Muscle disorders are caused by disruption of normal innervation, degeneration and replacement of muscle cells, injury, lack of use or disease.
Muscular atrophy refers to a decrease in size of muscles. Individual muscle fibers decrease in size, and there is a progressive loss of myofibrils.
Disuse atrophy is a muscular atrophy that results from lack of muscle use. Bedridden people, people with limbs in casts, or those who are inactive for other reasons experience disuse atrophy in the muscles that are not used. Disuse atrophy is temporary if a muscle is exercised after it is taken out of a cast. However, extreme disuse of a muscle results in muscular atrophy in which there is a permanent loss of skeletal muscle fibers and the replacement of those fibers by connective tissue. Immobility that occurs in bedridden elderly people can lead to permanent and severe muscular atrophy.
Denervation atrophy results when nerves that supply skeletal muscles are severed. When motor neurons innervating skeletal muscle fibers are severed, the result is flaccid paralysis. If the muscle is reinnervated, muscle function is restored, and atrophy is stopped. However, if skeletal muscle is permanently denervated, it atrophies and exhibits permanent flaccid paralysis. Eventually muscle fibers are replaced by connective tissue, and the condition cannot be reversed.
Transcutaneous stimulators are used to supply electrical stimuli to muscles that have had their nerves temporarily damaged or to muscles that are put in casts for a prolonged period of time. The electrical stimuli keep the muscles functioning and prevent permanent atrophy of the muscles while the nerves resupply the muscles or until the cast is removed.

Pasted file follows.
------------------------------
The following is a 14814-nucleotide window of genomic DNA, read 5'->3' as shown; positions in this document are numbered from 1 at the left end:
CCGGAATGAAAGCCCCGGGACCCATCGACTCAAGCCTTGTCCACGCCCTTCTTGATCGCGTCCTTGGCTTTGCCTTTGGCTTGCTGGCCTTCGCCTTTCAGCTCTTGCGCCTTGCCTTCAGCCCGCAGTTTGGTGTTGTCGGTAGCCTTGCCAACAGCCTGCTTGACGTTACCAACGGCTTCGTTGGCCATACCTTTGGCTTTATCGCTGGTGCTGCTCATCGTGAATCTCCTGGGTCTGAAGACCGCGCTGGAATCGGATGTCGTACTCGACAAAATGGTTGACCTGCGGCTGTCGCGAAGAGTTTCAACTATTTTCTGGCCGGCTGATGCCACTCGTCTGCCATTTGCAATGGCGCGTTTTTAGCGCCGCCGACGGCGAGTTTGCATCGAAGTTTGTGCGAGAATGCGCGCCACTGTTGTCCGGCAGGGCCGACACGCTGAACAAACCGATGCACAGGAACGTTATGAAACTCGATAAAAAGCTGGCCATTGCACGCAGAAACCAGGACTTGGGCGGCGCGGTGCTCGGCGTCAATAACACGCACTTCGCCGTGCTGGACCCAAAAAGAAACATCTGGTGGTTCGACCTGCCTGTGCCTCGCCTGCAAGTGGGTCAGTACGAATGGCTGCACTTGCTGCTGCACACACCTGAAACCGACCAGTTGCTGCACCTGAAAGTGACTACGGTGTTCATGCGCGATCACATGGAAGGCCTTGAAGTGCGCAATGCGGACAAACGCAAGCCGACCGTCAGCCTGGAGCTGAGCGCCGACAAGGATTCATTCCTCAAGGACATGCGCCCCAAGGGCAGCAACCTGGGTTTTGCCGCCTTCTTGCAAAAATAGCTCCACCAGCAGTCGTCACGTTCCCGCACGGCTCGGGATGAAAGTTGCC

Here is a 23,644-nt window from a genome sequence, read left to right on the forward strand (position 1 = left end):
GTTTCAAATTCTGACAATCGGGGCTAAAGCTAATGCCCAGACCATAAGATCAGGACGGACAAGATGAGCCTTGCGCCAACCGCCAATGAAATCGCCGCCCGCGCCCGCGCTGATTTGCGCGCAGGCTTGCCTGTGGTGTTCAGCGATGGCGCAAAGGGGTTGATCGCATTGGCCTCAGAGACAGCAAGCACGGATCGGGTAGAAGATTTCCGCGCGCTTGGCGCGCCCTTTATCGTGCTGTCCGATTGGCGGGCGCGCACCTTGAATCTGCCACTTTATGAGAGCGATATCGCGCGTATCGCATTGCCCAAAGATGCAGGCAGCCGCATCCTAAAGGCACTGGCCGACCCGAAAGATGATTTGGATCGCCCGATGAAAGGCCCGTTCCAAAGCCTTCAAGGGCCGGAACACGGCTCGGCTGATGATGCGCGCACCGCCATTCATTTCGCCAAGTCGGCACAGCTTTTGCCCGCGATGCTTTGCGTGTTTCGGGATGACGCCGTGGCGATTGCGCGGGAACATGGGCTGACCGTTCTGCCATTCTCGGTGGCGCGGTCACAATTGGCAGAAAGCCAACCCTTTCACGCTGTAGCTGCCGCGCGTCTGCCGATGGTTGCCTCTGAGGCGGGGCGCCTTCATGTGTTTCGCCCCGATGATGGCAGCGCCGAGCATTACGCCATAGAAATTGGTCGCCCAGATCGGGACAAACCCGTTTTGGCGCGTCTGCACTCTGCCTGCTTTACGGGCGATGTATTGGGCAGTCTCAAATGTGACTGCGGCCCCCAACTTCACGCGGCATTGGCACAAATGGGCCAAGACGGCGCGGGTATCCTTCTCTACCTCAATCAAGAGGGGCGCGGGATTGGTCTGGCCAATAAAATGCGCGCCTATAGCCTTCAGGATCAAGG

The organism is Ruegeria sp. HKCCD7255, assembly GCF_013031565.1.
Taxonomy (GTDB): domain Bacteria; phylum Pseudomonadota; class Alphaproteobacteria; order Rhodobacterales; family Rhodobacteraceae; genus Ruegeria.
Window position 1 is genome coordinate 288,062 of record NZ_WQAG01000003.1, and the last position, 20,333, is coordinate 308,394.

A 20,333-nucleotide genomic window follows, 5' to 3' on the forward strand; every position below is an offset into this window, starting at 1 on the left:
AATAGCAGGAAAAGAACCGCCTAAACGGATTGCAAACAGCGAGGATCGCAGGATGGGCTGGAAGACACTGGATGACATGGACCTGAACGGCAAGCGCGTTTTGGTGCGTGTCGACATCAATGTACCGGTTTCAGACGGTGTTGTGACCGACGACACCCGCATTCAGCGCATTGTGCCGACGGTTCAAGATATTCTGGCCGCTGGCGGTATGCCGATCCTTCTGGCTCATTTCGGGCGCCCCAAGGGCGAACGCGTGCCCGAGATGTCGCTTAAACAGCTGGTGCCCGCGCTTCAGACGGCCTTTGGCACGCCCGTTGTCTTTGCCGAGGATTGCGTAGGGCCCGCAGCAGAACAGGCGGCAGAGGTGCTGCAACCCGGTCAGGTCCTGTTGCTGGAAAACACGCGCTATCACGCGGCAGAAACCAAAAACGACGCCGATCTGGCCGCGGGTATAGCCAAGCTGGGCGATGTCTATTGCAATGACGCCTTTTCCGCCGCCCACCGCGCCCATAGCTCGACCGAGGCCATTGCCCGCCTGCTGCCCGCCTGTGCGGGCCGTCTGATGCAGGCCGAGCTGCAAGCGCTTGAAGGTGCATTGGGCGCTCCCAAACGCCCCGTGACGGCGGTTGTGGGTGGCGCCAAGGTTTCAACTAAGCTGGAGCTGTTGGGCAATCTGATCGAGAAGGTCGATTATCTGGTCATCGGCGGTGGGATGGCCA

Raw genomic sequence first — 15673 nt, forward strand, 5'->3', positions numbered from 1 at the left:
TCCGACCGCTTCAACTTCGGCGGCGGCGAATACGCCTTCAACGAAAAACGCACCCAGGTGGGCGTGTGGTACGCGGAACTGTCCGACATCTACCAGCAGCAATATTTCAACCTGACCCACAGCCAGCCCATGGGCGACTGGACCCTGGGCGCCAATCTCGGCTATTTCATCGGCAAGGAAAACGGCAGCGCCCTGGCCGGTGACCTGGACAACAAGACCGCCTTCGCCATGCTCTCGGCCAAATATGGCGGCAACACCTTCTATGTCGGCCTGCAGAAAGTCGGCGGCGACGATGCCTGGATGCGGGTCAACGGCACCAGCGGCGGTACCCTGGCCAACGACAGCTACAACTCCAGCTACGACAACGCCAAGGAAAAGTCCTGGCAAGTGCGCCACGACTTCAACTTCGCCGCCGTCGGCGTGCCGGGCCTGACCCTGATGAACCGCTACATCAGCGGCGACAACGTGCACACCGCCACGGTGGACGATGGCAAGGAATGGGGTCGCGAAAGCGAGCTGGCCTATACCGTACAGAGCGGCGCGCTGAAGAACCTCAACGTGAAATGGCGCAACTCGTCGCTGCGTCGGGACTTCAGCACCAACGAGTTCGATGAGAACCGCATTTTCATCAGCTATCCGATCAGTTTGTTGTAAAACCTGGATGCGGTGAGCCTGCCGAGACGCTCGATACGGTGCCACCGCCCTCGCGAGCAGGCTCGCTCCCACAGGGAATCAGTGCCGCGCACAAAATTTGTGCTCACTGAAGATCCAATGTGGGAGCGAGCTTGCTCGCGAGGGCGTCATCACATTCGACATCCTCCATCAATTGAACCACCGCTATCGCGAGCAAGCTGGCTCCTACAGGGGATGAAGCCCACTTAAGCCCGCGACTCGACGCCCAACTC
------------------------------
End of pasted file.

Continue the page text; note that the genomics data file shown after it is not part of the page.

Muscular dystrophy is one of a group of diseases called myopathies that destroy skeletal muscle tissue. Usually the diseases are inherited and are characterized by degeneration of muscle cells, leading to atrophy and eventual replacement by connect
I'm gonna just assume you were reading quickly. Simp meant it exactly the way he wrote it. As DMD progresses, the muscles show a rapid increase in fibrotic tissue that ceases to function as normal muscle. If I'm not mistaken, there is a known, and measurable increase in this fibrotic tissue as the disease progresses. Any drug that could stop the progression from healthy muscle tissue into fibrotic, useless tissue, would be.............uh.............a GAME CHANGER.
Simp was implying that the MRI information seems to also be showing the Eteplirsen works in that the muscles are NOT becoming more and more fibrotic based on MRI scans. How you missed this pretty simply point is curious.